Why Index Tracking in the Netherlands is catching up just now…

Martijn Rozemuller is managing director of Think ETF.

Long time trader Martijn Rozemuller discusses the evolving nature of exchange traded funds and their growing popularity. Martijn gives insight into the issues that have made breaking into the fierce and competitive market of actively managed funds more difficult than one would expect.  With experience in building his own company, Think ETF is on its way up as investors begin to appreciate the benefits associated with low risk tracking products. 

For hundreds of years the stock market has appealed to society’s imagination, particularly here in Amsterdam where the first stock exchange in the world once took place. In the last decade, financial institutions have used marketing mechanisms to induce society to join the world of trading, comprising easy money and glamor.

The investment community promises society attractive returns and experts with hands-on experience hold the power to attain these appealing returns- however it is not as easy as it seems. Of course, investing is a very complex process and therefore it is not wise to let every day citizens make these important decisions on their own. Here, experts take over the work and get paid handsomely in the process. As long as returns are positive, everyone benefits and therefore investors neglect the large fees associated with active investment funds. This all changed when returns in the last decade suddenly contracted.

During my employment as an options trader at the Dutch trading company Optiver, I slowly realized the great difference between trading, speculation and investing. I too have made rookie mistakes before. This was when I started investing privately, but luckily I have learned from my mistakes and have adapted my behavior based on these learning experiences. I discovered that investing involves a lot more than most people would suggest. The process of searching for superior stock and the precise timing of a trade was exciting, though not effective.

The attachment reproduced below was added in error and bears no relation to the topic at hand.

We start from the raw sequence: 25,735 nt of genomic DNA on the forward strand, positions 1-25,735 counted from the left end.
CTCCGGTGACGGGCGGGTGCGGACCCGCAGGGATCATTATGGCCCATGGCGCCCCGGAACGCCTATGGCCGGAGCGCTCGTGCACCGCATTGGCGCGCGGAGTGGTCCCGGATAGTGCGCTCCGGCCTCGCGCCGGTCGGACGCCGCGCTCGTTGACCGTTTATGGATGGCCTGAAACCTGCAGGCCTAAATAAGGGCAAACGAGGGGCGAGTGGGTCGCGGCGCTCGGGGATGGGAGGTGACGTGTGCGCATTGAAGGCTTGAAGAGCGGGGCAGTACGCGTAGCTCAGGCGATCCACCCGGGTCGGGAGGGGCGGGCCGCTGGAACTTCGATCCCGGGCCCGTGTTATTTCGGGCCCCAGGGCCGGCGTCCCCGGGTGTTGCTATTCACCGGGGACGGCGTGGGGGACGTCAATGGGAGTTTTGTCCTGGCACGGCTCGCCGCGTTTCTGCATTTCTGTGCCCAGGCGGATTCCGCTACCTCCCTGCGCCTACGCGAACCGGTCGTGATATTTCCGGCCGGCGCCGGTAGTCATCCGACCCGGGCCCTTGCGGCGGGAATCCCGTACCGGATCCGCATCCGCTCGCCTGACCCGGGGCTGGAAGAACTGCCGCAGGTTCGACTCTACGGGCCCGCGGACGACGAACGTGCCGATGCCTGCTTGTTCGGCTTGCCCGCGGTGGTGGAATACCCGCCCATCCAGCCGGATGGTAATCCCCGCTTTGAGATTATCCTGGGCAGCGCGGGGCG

Over time my preference became clear towards investing by tracking indices with ETF’s. It appeared that this form of passive investing was not a highly glamorous investment vehicle per se, but rather simply tracked the market index allowing for a low cost structure. In contrast, active investing aims to beat the market while in the process attracting high costs- all despite the low probability of success. No longer was I required to search for specific shares and make decisions about when I should enter and exit the stock market. With an ETF we simply track the market as a whole and returns will more or less match the market index. There is little value in poring funds into expensive investment managers that charge high transaction costs and sometimes other hidden costs. However, unfortunately the first ETF’s weren’t completely perfect either.

Reclaim Dividend Taxes

There is a specific aspect that features in the use of ETF’s that I am opposed to; missing the opportunity to reclaim dividend taxes. This is also known as a dividend leakage. This is completely unnecessary as dividend taxes can be easily reclaimed in the Netherlands.

My awareness prompted research into whether this could be done better. After thorough investigations and with the help of a known tax specialist, we found the solution to this flaw. The problem appeared to be the ETF’s country of establishment. By choosing the Netherlands as a country of establishment and to request for the so-called FBI-status (Fiscale Beleggings Instelling) -implying that the institution has special rights with regards to its corporate income tax- the possibility of the investor reclaiming dividend taxes withheld in advance could be possible. On an annual basis, assuming a dividend yield of about 3% to 4%, this would give additional returns to the investor of about 0.5%. This looked to me like an undiscovered business opportunity and hence, Think ETF’s emerged.

‘Success Will Follow Naturally’